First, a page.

Farmers vs. the Corporate Seed Police
Monsanto’s “seed police” are notorious for traveling the country, inspecting farms for Monsanto-patented GM seeds or plants that were not purchased from the company. Since Monsanto forbids farmers from saving its seeds, the company then sues farmers for patent infringement, even if farmers claim the contamination was accidental.
A 2013 report from the Center for Food Safety details cases where farmers claim they were targeted by Monsanto, despite being victims of accidental contamination. The Center says the company has even gone after seed cleaners, whose services help farmers save their non-patented seeds.
In 2008, Monsanto sued Maurice Parr, a seed cleaner, for “aiding and abetting farmers” who illegallly saved its seeds.
“Mr. Parr made clear to his clients that he was not responsible for enforcing seed patent agreements to which he was not a party,” states the report. “Monsanto sued him ... claiming his statements encouraged flouting of their patents.”
Parr says the lawsuit cost him over $25,000 in legal fees and 90 percent of his former customers, who fear that association with him will lead to their being sued.
Between 1997 and 2010, Monsanto filed 144 such lawsuits, and settled 700 more cases out of court, according to the Organic Seed Growers and Trade Association (OSGATA).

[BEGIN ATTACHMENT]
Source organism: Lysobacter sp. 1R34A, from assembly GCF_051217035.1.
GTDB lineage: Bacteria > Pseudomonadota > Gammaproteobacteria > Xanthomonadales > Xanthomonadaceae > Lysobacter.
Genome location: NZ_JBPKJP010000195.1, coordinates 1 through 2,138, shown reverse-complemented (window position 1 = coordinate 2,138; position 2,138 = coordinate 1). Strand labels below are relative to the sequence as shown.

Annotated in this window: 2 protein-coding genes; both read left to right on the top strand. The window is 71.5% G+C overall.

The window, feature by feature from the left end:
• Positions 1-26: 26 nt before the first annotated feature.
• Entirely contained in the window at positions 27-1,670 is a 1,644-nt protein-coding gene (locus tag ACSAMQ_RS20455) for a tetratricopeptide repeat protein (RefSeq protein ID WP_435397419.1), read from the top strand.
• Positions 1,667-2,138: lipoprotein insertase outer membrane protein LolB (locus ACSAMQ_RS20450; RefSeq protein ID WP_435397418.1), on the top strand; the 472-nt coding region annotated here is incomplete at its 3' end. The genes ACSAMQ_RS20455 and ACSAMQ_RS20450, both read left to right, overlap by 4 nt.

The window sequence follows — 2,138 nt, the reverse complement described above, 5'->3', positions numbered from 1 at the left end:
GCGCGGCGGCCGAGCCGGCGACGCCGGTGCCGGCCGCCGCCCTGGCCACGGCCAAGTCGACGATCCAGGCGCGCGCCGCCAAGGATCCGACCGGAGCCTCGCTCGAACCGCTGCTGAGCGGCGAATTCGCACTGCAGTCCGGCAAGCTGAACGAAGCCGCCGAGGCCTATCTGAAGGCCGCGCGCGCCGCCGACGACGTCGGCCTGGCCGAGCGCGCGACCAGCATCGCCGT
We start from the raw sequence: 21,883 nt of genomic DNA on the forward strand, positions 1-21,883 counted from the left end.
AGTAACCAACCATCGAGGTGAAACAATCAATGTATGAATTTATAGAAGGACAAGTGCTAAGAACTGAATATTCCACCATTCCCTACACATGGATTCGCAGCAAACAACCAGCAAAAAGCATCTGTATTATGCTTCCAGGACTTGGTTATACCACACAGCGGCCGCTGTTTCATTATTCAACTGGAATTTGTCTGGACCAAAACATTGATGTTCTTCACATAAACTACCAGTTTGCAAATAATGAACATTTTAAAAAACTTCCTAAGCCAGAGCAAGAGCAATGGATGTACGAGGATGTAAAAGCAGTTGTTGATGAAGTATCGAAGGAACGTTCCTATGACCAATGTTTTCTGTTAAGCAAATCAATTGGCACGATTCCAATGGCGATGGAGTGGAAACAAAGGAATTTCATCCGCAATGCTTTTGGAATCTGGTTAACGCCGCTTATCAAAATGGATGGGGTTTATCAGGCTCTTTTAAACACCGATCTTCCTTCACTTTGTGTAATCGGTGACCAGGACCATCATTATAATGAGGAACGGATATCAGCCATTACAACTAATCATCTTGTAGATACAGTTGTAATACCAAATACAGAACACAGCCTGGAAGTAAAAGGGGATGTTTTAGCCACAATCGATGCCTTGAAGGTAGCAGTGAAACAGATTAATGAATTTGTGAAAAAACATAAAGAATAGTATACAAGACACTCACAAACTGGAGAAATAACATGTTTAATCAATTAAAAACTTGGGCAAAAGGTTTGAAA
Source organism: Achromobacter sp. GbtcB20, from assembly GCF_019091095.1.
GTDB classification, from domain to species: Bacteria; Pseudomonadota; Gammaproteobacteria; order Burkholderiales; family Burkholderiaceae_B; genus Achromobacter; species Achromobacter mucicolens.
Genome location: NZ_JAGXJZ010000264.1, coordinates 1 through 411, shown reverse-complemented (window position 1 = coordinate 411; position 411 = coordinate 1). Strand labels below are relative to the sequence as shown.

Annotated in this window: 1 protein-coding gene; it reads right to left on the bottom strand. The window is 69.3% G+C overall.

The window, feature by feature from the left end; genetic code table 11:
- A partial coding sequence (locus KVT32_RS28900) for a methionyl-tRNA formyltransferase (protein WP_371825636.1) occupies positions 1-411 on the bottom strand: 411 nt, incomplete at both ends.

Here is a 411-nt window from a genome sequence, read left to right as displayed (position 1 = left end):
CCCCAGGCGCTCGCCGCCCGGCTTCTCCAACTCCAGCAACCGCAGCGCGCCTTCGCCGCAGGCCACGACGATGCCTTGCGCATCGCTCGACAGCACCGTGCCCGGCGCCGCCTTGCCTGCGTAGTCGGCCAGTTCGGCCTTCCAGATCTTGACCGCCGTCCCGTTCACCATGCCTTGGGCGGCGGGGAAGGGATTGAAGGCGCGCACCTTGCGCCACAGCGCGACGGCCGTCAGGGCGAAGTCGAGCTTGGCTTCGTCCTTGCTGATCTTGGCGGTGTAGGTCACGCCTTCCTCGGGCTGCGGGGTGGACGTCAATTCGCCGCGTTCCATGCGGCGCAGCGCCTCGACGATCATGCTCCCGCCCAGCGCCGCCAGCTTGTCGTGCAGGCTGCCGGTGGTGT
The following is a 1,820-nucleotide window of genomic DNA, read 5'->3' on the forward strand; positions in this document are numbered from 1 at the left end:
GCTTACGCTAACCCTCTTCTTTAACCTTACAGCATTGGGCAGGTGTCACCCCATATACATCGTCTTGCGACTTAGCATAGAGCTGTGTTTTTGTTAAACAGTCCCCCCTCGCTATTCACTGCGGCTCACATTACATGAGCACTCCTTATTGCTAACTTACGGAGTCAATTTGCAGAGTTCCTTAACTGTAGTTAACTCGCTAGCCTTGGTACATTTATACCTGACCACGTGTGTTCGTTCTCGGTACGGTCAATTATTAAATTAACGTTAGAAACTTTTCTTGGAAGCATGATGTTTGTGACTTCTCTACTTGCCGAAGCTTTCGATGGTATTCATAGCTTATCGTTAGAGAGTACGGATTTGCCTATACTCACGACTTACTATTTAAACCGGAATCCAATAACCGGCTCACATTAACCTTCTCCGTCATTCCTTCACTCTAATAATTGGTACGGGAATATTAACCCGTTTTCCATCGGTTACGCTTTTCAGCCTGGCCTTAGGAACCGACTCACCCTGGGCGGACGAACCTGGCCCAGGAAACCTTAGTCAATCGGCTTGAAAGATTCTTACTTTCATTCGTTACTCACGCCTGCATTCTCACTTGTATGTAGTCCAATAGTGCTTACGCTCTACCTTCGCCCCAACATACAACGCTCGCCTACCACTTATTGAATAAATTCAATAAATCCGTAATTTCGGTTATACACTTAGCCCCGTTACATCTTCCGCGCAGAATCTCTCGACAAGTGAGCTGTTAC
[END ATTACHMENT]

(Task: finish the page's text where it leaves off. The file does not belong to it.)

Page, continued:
In March 2011, a group of 83 farmers led by OSGATA filed a lawsuit against Monsanto to block the company from suing farmers, arguing that contamination is inevitable. The lawsuit made its way to the Supreme Court, which dismissed the case in January 2014. However, the farmers had achieved a partial victory in a June 2013 lower court appeal, when the justices deciding the case ruled that Monsanto could not sue farmers whose fields were contaminated with up to one percent GMO material.
“For farmers contaminated by more than one percent, perhaps a day will come to address whether Monsanto’s patents may be asserted against them,” says Daniel Ravicher, lead counsel to the plaintiffs. “We are confident that if the courts ever hear such a case, they will rule for the non-GMO farmers.”